It's a scenario that's all too familiar: after a day of productivity, you plug in your laptop to charge overnight. You may think keeping your computer connected to the charger when not in use is smart so it’ll be ready to power up whenever you need it, but are you doing more harm than good? Can overcharging damage your battery or, even worse, pose a safety hazard?
At uBreakiFix® by Asurion, our experts have the know-how to help with all of your tech care needs, from bugs to breaks. In this article, we’ll explore the facts and debunk the myths around laptop charging so you can get the most out of your device’s battery.
Is leaving my laptop plugged in bad?
There is such a thing as overcharging your laptop battery, but it’s not something that happens often with today’s tech. Modern laptops have protective measures built in to ensure that their lithium batteries stop charging once they reach capacity. However, leaving your laptop plugged in all of the time can lead to what’s known as “trickle charge,” which simply means that as long as your laptop is connected to the charger, slow amounts of electricity will be released to it whether it’s fully charged or not. While you will not see the effects of this immediately, if it happens continuously for weeks or months, it can impact your laptop’s battery and decrease its lifespan.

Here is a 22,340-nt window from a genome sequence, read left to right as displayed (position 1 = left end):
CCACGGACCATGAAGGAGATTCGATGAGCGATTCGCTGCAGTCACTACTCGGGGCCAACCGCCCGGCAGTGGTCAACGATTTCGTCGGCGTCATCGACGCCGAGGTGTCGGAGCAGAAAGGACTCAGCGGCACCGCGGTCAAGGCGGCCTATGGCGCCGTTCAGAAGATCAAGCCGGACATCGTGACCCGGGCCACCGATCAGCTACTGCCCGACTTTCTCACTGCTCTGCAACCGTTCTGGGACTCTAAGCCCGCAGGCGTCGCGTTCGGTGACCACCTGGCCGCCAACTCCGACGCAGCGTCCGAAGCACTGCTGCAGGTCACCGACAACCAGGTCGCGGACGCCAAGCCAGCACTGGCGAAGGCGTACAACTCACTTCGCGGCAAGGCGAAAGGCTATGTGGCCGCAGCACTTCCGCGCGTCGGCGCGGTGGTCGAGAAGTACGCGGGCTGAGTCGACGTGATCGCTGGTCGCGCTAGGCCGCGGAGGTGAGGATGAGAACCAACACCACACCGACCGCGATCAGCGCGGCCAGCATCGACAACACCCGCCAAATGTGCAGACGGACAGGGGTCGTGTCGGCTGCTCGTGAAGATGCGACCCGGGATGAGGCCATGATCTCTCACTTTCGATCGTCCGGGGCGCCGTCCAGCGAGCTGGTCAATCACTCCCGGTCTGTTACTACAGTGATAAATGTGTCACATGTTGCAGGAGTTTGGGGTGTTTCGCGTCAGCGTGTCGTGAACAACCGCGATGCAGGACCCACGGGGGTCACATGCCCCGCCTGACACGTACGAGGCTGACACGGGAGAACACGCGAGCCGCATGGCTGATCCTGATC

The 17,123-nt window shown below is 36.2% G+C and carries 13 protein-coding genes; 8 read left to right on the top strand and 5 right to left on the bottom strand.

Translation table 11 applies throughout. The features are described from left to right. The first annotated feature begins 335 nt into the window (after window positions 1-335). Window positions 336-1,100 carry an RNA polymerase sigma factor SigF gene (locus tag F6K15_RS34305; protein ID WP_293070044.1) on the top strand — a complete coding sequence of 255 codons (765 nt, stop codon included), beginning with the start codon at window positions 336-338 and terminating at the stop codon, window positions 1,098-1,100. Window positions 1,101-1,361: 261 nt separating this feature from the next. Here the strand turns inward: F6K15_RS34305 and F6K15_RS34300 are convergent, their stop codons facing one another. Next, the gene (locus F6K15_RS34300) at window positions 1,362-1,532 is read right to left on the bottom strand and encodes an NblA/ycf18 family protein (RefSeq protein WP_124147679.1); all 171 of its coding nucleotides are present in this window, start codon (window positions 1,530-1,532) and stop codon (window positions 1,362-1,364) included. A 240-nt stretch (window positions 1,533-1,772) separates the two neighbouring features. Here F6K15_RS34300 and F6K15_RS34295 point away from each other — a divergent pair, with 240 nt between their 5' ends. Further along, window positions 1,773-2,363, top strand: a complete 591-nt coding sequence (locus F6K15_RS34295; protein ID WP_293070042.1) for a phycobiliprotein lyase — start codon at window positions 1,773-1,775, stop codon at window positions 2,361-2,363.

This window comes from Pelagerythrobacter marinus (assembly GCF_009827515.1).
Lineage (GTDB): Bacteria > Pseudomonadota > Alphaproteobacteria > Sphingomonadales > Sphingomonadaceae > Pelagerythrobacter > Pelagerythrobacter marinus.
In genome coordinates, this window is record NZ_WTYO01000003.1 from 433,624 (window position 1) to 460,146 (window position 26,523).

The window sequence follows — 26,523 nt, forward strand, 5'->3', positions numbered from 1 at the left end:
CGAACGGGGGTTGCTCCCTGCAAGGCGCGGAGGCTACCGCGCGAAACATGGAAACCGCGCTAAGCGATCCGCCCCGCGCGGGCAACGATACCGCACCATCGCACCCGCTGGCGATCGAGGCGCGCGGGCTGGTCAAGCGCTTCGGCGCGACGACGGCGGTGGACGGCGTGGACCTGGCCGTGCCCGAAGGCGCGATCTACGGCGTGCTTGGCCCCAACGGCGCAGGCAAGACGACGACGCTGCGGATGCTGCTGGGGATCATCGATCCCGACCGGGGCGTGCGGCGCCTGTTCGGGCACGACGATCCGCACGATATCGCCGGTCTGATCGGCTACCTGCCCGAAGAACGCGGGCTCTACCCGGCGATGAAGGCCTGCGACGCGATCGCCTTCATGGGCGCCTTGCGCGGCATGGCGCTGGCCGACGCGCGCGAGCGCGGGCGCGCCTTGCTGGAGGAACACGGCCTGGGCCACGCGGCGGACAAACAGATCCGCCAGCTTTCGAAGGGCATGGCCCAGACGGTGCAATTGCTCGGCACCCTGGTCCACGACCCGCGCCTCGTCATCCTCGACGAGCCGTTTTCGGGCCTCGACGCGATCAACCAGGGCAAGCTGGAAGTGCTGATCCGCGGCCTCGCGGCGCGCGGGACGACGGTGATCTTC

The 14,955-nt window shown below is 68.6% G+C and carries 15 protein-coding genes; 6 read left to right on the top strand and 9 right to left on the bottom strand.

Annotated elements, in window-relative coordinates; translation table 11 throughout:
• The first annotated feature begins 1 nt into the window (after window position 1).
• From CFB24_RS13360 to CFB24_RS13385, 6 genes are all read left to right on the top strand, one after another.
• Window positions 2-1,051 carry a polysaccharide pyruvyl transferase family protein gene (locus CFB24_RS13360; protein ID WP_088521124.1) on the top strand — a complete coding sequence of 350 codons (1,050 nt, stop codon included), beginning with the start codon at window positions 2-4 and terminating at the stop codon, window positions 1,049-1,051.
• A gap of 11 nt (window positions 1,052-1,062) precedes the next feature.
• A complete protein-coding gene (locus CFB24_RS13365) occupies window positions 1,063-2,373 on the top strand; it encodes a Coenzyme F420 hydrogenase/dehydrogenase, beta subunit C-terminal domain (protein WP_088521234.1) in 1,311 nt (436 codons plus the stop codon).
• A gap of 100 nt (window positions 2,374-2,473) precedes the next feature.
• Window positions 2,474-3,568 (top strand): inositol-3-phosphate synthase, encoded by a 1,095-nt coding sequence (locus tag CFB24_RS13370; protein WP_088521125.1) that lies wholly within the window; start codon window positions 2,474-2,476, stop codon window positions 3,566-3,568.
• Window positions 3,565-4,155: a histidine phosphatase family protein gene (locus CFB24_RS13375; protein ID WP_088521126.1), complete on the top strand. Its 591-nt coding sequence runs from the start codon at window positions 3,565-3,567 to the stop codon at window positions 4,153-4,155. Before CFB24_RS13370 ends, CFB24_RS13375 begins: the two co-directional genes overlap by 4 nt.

Factors that affect battery health
Several factors can impact the health and lifespan of your laptop’s battery.
- Hot & cold temperatures: Extreme temperatures, both hot and cold, can negatively affect your battery’s performance and longevity.
- Heavy usage: Intensive tasks and prolonged use without breaks can put extra strain on your battery.
- Age: All batteries degrade naturally over time, affecting their ability to hold a charge.
Laptop battery care best practices
Adopting good battery care practices can help prolong the life of your laptop's battery:
Optimize power settings
Using power-saving settings can help manage your battery’s workload and efficiency.
Try not to leave your laptop plugged in all the time, especially after it’s fully charged. Not only can it impact your laptop battery’s lifespan, but it can also cause overheating, which comes with its own issues.
Calibrate the battery regularly
Calibrating your battery means letting it run from 100% down to almost 0% occasionally, which can help maintain its accuracy and longevity.
Spot the warning signs
It’s rare for a laptop battery to go kaput without any real signs. It’s more common for your laptop to put out all the warning signals, but they fly under the radar. Knowing what to look for can help you keep a handle on your battery health.
Some of the common warning signs are:
- Battery swelling
- Rapid battery drain
- Long charging times
- Warning messages
- Unexpected shutdowns